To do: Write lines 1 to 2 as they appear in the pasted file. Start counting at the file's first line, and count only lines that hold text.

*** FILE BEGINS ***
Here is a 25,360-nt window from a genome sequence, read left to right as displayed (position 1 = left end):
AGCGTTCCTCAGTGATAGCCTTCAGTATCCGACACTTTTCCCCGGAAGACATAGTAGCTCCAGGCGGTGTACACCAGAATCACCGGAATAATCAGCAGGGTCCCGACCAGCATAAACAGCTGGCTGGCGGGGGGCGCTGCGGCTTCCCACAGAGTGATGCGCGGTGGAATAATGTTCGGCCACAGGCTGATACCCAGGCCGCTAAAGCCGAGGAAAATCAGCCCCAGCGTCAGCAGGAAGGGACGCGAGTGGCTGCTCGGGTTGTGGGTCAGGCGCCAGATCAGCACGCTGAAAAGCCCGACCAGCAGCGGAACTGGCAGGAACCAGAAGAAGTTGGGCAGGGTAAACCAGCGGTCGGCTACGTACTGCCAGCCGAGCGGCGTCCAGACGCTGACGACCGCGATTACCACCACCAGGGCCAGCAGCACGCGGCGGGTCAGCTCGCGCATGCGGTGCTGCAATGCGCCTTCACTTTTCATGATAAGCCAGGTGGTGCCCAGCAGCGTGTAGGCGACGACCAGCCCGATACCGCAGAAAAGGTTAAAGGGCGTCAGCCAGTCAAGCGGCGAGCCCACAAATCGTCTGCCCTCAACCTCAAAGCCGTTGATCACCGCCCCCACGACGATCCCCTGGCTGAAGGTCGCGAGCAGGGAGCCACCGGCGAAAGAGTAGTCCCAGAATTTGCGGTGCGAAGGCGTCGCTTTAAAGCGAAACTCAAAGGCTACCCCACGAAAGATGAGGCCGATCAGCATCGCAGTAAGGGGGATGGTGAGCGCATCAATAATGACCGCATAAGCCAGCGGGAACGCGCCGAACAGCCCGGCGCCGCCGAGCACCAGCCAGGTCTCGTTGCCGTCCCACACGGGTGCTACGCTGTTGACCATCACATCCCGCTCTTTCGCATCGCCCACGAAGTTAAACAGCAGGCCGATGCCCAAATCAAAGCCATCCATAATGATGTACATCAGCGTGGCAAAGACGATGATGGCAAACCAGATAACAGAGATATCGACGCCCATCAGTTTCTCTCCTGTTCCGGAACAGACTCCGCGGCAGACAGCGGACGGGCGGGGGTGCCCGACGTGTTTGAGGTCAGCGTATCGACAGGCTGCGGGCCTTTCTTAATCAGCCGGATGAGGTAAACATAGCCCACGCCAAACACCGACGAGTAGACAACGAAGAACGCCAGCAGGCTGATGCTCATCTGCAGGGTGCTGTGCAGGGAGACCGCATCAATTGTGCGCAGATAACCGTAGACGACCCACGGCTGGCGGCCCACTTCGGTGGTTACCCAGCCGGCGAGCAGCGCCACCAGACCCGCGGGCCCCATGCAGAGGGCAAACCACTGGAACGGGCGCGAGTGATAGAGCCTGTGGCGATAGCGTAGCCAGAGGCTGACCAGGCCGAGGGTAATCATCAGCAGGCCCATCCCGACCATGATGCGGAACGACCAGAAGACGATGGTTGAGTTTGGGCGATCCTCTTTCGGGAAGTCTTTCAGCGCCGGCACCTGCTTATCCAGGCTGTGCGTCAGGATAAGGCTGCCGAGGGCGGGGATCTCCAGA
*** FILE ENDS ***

Here is a 25,360-nt window from a genome sequence, read left to right as displayed (position 1 = left end):
AGCGTTCCTCAGTGATAGCCTTCAGTATCCGACACTTTTCCCCGGAAGACATAGTAGCTCCAGGCGGTGTACACCAGAATCACCGGAATAATCAGCAGGGTCCCGACCAGCATAAACAGCTGGCTGGCGGGGGGCGCTGCGGCTTCCCACAGAGTGATGCGCGGTGGAATAATGTTCGGCCACAGGCTGATACCCAGGCCGCTAAAGCCGAGGAAAATCAGCCCCAGCGTCAGCAGGAAGGGACGCGAGTGGCTGCTCGGGTTGTGGGTCAGGCGCCAGATCAGCACGCTGAAAAGCCCGACCAGCAGCGGAACTGGCAGGAACCAGAAGAAGTTGGGCAGGGTAAACCAGCGGTCGGCTACGTACTGCCAGCCGAGCGGCGTCCAGACGCTGACGACCGCGATTACCACCACCAGGGCCAGCAGCACGCGGCGGGTCAGCTCGCGCATGCGGTGCTGCAATGCGCCTTCACTTTTCATGATAAGCCAGGTGGTGCCCAGCAGCGTGTAGGCGACGACCAGCCCGATACCGCAGAAAAGGTTAAAGGGCGTCAGCCAGTCAAGCGGCGAGCCCACAAATCGTCTGCCCTCAACCTCAAAGCCGTTGATCACCGCCCCCACGACGATCCCCTGGCTGAAGGTCGCGAGCAGGGAGCCACCGGCGAAAGAGTAGTCCCAGAATTTGCGGTGCGAAGGCGTCGCTTTAAAGCGAAACTCAAAGGCTACCCCACGAAAGATGAGGCCGATCAGCATCGCAGTAAGGGGGATGGTGAGCGCATCAATAATGACCGCATAAGCCAGCGGGAACGCGCCGAACAGCCCGGCGCCGCCGAGCACCAGCCAGGTCTCGTTGCCGTCCCACACGGGTGCTACGCTGTTGACCATCACATCCCGCTCTTTCGCATCGCCCACGAAGTTAAACAGCAGGCCGATGCCCAAATCAAAGCCATCCATAATGATGTACATCAGCGTGGCAAAGACGATGATGGCAAACCAGATAACAGAGATATCGACGCCCATCAGTTTCTCTCCTGTTCCGGAACAGACTCCGCGGCAGACAGCGGACGGGCGGGGGTGCCCGACGTGTTTGAGGTCAGCGTATCGACAGGCTGCGGGCCTTTCTTAATCAGCCGGATGAGGTAAACATAGCCCACGCCAAACACCGACGAGTAGACAACGAAGAACGCCAGCAGGCTGATGCTCATCTGCAGGGTGCTGTGCAGGGAGACCGCATCAATTGTGCGCAGATAACCGTAGACGACCCACGGCTGGCGGCCCACTTCGGTGGTTACCCAGCCGGCGAGCAGCGCCACCAGACCCGCGGGCCCCATGCAGAGGGCAAACCACTGGAACGGGCGCGAGTGATAGAGCCTGTGGCGATAGCGTAGCCAGAGGCTGACCAGGCCGAGGGTAATCATCAGCAGGCCCATCCCGACCATGATGCGGAACGACCAGAAGACGATGGTTGAGTTTGGGCGATCCTCTTTCGGGAAGTCTTTCAGCGCCGGCACCTGCTTATCCAGGCTGTGCGTCAGGATAAGGCTGCCGAGGGCGGGGATCTCCAGA